I, William Peden born on August 26, 1893, Maybole, Ayrshire, Scotland, more for my own amusement and for the purpose of passing along a record of family characters, most of them gone, than for any idea that same could be of interest to anyone else other than by comparing the not too distant past, with present day conditions, have put pen to paper.

My Father, now gone, and a finer man I have yet to know was by necessity a shoemaker, but by natural bent, was of the great outdoors - a keen hunter and fisherman. Hunting and fishing in those days was for the favoured few and the indulgence of such pastimes without permission placed one, if apprehended, in the category of a poacher; many there were around our neighborhood who had unofficially earned this distinction.

David Peden - My Father

Father was an expert fly tyer and net maker and his services were in demand, both by those who had a legal right to and by those whom through prohibitions had to practice the art under the cover of darkness.

Mother was big and strong and well able to handle her scrappy brood of eight boys and two girls, and with such a large family you may be sure there was never a dull moment around our place. When the boys were not raising hell among themselves there was always the chance of their being mixed up in some mischief with other kids, and as she was a firm believer in the old adage of, "Spare the rod and Spoil the child", the rod was almost in constant use, to the accompaniment of howls of anguish from those on the receiving end, while the others who for the moment were more fortunate, stood by at a safe distance and looked on with malicious glee.

The idea of those receiving corrective treatment was to howl like hell, in the hope that they would be more lightly dealt with, as if one did not howl, it was construed as an unrepentant attitude, and an extra dose was administered, which very often fell to my lot. My earliest recollection, is of being lost or having wandered away and being picked up by the courier who used to travel by horse and cart the nine miles between Maybole and Ayr. This I learned caused quite a commotion in Town as we had not then the fast means of communication or transportation that we have today, and it was quite late at night before I was safely delivered home.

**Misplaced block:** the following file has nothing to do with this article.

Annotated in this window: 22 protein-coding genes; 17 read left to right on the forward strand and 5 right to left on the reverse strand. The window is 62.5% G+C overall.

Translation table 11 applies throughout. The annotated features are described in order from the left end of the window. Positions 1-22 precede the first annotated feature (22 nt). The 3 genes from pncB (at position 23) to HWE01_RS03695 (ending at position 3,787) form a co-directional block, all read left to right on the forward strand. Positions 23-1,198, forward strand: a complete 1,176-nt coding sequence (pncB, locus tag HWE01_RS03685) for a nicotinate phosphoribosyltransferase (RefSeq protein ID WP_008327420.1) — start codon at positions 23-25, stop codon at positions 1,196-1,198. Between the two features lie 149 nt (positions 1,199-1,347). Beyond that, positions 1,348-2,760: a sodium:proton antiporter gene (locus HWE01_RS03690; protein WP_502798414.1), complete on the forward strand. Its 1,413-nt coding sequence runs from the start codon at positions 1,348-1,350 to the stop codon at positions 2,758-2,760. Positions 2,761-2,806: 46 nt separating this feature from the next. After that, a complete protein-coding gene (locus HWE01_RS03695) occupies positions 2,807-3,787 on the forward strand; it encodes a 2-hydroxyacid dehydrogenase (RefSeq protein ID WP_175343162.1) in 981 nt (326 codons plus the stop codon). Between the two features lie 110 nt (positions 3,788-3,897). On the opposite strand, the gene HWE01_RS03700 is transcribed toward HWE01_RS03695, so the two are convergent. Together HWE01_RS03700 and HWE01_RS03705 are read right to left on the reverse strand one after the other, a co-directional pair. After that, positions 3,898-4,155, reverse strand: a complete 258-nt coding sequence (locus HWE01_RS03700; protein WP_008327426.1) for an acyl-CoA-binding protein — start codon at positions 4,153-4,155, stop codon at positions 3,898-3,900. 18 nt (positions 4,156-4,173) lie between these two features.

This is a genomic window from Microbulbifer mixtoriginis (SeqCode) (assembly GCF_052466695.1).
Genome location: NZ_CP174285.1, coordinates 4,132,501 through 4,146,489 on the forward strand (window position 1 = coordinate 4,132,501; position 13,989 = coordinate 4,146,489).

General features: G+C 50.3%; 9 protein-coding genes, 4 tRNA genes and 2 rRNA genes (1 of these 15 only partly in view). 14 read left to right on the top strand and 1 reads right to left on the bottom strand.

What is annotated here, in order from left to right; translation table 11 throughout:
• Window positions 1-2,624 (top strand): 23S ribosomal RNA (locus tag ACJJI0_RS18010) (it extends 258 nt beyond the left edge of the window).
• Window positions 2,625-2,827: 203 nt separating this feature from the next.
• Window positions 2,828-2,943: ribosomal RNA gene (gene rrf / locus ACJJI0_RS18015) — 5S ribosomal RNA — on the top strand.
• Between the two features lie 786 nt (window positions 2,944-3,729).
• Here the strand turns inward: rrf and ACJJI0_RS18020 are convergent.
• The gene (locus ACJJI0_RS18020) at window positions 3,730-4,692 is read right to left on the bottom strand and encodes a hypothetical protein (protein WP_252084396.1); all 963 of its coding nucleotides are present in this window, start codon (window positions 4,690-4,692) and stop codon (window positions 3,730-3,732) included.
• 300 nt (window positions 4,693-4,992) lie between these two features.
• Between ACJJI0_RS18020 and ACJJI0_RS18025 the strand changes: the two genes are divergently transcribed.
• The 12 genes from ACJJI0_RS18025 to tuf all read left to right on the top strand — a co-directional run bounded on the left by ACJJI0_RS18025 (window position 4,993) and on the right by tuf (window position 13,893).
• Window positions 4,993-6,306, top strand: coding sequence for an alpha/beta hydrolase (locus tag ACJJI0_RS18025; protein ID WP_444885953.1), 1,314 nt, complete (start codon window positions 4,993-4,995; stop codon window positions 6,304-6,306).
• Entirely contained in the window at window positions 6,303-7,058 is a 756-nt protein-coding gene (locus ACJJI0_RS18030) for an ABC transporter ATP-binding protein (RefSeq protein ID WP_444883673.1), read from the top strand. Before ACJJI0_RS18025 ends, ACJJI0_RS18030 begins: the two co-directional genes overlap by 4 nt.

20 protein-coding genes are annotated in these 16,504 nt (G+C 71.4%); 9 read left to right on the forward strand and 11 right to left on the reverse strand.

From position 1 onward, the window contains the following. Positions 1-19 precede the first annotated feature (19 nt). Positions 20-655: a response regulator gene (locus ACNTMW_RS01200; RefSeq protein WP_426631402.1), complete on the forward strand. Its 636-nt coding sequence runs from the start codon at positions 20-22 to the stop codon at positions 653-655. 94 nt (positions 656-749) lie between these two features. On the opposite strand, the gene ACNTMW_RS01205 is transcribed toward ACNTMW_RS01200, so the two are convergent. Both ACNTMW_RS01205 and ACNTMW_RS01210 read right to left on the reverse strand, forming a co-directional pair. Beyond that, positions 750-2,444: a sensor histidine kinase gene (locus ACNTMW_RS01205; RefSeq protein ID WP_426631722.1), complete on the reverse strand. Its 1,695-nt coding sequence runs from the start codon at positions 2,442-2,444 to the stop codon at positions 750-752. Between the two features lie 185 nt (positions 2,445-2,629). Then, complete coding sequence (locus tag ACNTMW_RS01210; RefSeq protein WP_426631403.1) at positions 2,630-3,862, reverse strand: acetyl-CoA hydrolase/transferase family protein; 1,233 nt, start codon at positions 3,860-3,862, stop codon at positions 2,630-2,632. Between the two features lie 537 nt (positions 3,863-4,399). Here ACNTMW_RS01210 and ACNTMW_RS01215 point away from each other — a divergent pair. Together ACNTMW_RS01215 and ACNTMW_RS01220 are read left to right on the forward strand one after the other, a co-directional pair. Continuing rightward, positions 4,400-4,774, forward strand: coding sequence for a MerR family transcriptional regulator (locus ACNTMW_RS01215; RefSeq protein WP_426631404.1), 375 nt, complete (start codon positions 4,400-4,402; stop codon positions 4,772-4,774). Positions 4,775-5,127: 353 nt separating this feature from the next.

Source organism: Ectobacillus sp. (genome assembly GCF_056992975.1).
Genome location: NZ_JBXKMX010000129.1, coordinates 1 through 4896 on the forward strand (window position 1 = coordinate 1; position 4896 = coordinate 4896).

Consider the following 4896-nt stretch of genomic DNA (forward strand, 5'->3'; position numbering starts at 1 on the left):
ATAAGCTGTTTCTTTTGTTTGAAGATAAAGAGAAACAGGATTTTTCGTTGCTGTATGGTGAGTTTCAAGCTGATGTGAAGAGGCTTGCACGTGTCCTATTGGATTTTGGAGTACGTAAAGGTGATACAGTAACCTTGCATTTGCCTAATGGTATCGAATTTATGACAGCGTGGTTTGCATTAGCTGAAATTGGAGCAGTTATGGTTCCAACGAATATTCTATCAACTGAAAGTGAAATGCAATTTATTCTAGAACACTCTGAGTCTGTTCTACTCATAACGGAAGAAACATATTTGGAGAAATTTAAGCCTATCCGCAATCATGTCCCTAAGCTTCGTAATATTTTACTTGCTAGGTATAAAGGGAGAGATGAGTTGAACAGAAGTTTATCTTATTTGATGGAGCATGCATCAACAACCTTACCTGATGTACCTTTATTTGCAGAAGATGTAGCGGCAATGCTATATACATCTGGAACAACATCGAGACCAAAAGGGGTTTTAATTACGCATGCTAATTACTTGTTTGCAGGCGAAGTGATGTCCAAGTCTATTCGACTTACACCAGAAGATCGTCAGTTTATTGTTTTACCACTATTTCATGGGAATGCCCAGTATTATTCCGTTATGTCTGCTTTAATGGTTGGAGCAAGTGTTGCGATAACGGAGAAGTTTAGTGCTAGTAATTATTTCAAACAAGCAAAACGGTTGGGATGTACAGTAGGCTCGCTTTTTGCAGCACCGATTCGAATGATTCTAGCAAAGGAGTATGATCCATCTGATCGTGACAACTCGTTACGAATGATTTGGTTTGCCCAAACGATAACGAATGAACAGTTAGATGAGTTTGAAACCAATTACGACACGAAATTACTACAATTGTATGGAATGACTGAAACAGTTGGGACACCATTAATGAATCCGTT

One event which out of the distant past stands out quite clearly in my mind today, is at the age of five years starting school. Well I can remember my eldest sister taking me for the first time and probably on account of getting me dressed and ready, we arrived late for which she was given the strap. Perhaps it was not too hard, while it may have been designed to impress me, and did, of what to expect from any breach of discipline. The unmerited punishment also instilled in me a bitter hatred of injustice and caused me on one occasion to hit my teacher over the head with my slate, for which, with the assistance of another I was severely manhandled.

Now in those days while the discipline in the class room was very strict and while some teachers took advantage of the latitude allowed and inflicted punishment beyond reason, there were others with kindness and understanding, whose memory will live as long as life itself. Such a one was Mr. Wilson.

From my boyish memory of him I can recall a gaunt pale faced man with a quiet smile and a rather shy sense of humour. He had a strict sense of duty while in the class room, but after school hours the teacher was laid aside and he became a man and a friend. At times I would be called to his desk to receive a well merited correction and after being strapped, stamped back to my seat blowing my hands to ease the sting and inwardly cursing him for his needless enthusiasm in plying the strap and vow that while doing my work, I would completely ignore him for the rest of my days; only at the end of the day as I was leaving the room to have him tap me on the shoulder and ask me if I would care to go out to the golf course and caddy for him. If there was no one on the course to team up with, he would give me a club and show me how it should be done and at the end put his hand in his pocket and out of his meager earnings pay me the regular fee for my services.

To be remembered for his kindness and understanding is the highest tribute a pupil can pay to his teacher.

William Peden

Next: World War 1            Home